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I'm implementing a screenshot feature for Android 2.3 (I know that ICS has a screenshot feature already). I'm using the Android Screenshot Library (ASL for short) project as a base, and I'm modifying it to suit my needs. I can also freely modify Android's source code for it. The goal is to have something like what the Galaxy Note does: you take a screenshot with a key press combo and then an editor shows up which allows you to change the image however you like. You could take a screenshot anywhere: on the main screen, while using apps, etc.

Right now I have 3 working parts: a native binary that captures the screen buffer, a service that talks to the native binary and retrieves the screenshot, and the editor. But I'm not sure how I could join the 3 things together. The native binary can be added to the Android prebuilt part and init.rc can be modified to execute it as root when booting (I still have to do this though). The editor is a simple app that can be included in Android as well. But I still can't figure out what to do with the service.

Ideally I'd like to capture a key press combo (say power button and volume down, or maybe two of the front buttons), which would trigger the service. The service would then call the binary to take a screenshot and launch an intent to open the editor with the screenshot. However, as far as I know a service cannot catch key presses. Besides, the service has to be bound somewhere in order to know when it has to take a screenshot, so I guess that I should modify Android itself to start the service and bind to it at startup, but the documentation regarding Android source code is lacking and I have no clue where to start looking.

Does anyone know what component of Android is in charge of the key presses, and where I should bind my service? Is my approach even possible at all?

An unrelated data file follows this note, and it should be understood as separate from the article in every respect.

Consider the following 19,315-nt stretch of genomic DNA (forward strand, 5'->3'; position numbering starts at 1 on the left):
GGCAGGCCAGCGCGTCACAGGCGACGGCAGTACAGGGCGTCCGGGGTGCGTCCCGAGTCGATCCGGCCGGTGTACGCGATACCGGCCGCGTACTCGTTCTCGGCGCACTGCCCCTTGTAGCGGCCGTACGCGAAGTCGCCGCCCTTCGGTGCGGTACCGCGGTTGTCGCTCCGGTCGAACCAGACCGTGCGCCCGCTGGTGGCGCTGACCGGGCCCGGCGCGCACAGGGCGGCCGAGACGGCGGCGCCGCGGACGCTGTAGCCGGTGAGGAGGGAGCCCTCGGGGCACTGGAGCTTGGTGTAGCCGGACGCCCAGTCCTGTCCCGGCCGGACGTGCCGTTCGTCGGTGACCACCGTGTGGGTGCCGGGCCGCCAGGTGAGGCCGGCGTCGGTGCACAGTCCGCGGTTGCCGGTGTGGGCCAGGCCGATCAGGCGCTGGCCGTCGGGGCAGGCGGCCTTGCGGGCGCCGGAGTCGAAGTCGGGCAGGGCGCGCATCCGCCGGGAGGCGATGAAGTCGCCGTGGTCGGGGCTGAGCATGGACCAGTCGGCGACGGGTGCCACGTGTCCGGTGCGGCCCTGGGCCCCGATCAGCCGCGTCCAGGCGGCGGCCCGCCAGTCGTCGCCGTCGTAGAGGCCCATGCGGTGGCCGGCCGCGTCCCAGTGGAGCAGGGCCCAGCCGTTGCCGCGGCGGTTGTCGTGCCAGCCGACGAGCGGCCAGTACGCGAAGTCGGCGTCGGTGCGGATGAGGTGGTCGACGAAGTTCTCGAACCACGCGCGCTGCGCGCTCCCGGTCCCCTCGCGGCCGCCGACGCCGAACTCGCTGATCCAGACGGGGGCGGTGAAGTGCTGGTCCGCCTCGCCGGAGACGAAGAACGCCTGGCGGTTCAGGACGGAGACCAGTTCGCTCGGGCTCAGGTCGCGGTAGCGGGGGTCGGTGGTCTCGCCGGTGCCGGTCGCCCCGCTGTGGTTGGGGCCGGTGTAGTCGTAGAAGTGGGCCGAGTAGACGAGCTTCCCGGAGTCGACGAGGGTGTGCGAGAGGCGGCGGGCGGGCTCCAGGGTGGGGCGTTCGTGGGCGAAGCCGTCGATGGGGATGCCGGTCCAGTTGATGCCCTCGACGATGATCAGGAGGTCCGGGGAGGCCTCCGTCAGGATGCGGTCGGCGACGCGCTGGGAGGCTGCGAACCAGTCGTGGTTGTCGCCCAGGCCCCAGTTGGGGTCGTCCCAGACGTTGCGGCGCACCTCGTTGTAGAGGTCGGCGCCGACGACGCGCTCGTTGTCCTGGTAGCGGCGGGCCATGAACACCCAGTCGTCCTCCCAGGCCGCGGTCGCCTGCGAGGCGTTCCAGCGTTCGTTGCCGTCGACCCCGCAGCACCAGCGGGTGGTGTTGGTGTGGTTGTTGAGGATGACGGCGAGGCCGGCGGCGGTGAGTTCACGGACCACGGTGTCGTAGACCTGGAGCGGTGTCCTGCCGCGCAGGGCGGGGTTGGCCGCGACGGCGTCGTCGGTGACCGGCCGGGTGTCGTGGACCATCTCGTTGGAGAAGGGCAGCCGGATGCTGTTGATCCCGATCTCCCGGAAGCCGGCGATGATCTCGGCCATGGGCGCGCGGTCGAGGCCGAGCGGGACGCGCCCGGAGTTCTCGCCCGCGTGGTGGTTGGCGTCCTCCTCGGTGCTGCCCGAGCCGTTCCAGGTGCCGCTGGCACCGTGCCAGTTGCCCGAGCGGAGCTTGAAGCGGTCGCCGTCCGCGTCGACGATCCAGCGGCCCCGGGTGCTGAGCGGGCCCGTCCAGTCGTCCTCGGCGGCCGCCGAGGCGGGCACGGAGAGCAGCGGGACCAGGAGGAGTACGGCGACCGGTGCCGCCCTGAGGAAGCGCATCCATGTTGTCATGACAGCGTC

Thank you in advance for any possible help.

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I couldn't figure out how to interact with the keys (yet), but I did a workaround by detecting when the user shakes the phone, which was pretty simple to implement. If I find out how to do what I want, I'll update my question with the answer. –  ziritrion Jun 13 '12 at 11:48

1 Answer 1

up vote 1 down vote accepted

Take a look here. It suggest using the camera button, which is certainly better than overloading other system buttons.

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Thanks for the answer! I was very afraid that my question would be buried among the others. My device doesn't have a dedicated camera button, though; it only has the power and volume buttons, and the typical 4 capacitive buttons on the front. However, one of the replies in your link (I've been searching for days and I hadn't seen that question yet!) points to InputMethodService, which I'm gonna take a look at right away. Thanks again! –  ziritrion Jun 4 '12 at 10:12
    
But why buttons? Dropcap, if I remember correctly, relies on the G-sensor: you shake the device and it takes the screenshot. You could program other patterns, like double tap on the back or similar. Another possibility is delayed screenshot: You start your screenshooting application, press a button in it and have, say, 5 seconds to return to the application you want to take a screenshot of. –  Igor F. Jun 5 '12 at 6:57
    
That's a possibility, but since Android ICS does it by pressing the power button + volume down, I wanted to do it in the same way. However, even if I do it with the G-sensor or whatever, I'm still not sure on how I catch this globally and then access my daemon: A service? If so, where do I put it? I'm not planning to make an app to sell in Google Play; I'm trying to build my own Android image for a particular device with this feature. –  ziritrion Jun 6 '12 at 9:07
    
A Service is the right place to do it. You can start it from an Activity or at boot time. Your "deamon" can be a part of the service (running in the same process). Or, if it's a part of a different process, you can send it an Intent. –  Igor F. Jun 6 '12 at 9:31
    
Ok, I'll give this a try. I suppose that if I want my service to run at boot time and stay running in the background, I need to start it instead of binding it to an activity, is that right? Thank you for all these ideas. –  ziritrion Jun 6 '12 at 13:34

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